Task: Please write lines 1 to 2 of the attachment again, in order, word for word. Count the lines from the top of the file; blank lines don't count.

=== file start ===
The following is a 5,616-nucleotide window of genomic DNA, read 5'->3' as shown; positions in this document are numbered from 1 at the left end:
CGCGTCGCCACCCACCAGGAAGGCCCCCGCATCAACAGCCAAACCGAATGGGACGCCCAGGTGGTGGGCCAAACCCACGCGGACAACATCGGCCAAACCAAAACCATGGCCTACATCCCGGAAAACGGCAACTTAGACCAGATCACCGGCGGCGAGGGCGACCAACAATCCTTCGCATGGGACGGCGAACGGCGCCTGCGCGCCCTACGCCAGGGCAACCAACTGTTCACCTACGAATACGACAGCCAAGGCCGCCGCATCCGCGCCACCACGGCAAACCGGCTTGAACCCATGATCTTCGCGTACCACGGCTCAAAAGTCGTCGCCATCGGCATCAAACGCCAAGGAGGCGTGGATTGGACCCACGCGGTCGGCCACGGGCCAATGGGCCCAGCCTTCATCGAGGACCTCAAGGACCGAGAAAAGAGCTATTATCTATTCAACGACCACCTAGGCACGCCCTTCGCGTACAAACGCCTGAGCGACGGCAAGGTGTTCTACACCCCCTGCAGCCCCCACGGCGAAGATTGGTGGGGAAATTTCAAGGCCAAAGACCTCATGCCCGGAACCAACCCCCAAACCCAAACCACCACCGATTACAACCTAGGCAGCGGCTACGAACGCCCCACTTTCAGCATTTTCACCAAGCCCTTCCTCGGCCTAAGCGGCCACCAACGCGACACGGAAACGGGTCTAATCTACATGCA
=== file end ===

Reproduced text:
The following is a 5,616-nucleotide window of genomic DNA, read 5'->3' as shown; positions in this document are numbered from 1 at the left end:
CGCGTCGCCACCCACCAGGAAGGCCCCCGCATCAACAGCCAAACCGAATGGGACGCCCAGGTGGTGGGCCAAACCCACGCGGACAACATCGGCCAAACCAAAACCATGGCCTACATCCCGGAAAACGGCAACTTAGACCAGATCACCGGCGGCGAGGGCGACCAACAATCCTTCGCATGGGACGGCGAACGGCGCCTGCGCGCCCTACGCCAGGGCAACCAACTGTTCACCTACGAATACGACAGCCAAGGCCGCCGCATCCGCGCCACCACGGCAAACCGGCTTGAACCCATGATCTTCGCGTACCACGGCTCAAAAGTCGTCGCCATCGGCATCAAACGCCAAGGAGGCGTGGATTGGACCCACGCGGTCGGCCACGGGCCAATGGGCCCAGCCTTCATCGAGGACCTCAAGGACCGAGAAAAGAGCTATTATCTATTCAACGACCACCTAGGCACGCCCTTCGCGTACAAACGCCTGAGCGACGGCAAGGTGTTCTACACCCCCTGCAGCCCCCACGGCGAAGATTGGTGGGGAAATTTCAAGGCCAAAGACCTCATGCCCGGAACCAACCCCCAAACCCAAACCACCACCGATTACAACCTAGGCAGCGGCTACGAACGCCCCACTTTCAGCATTTTCACCAAGCCCTTCCTCGGCCTAAGCGGCCACCAACGCGACACGGAAACGGGTCTAATCTACATGCA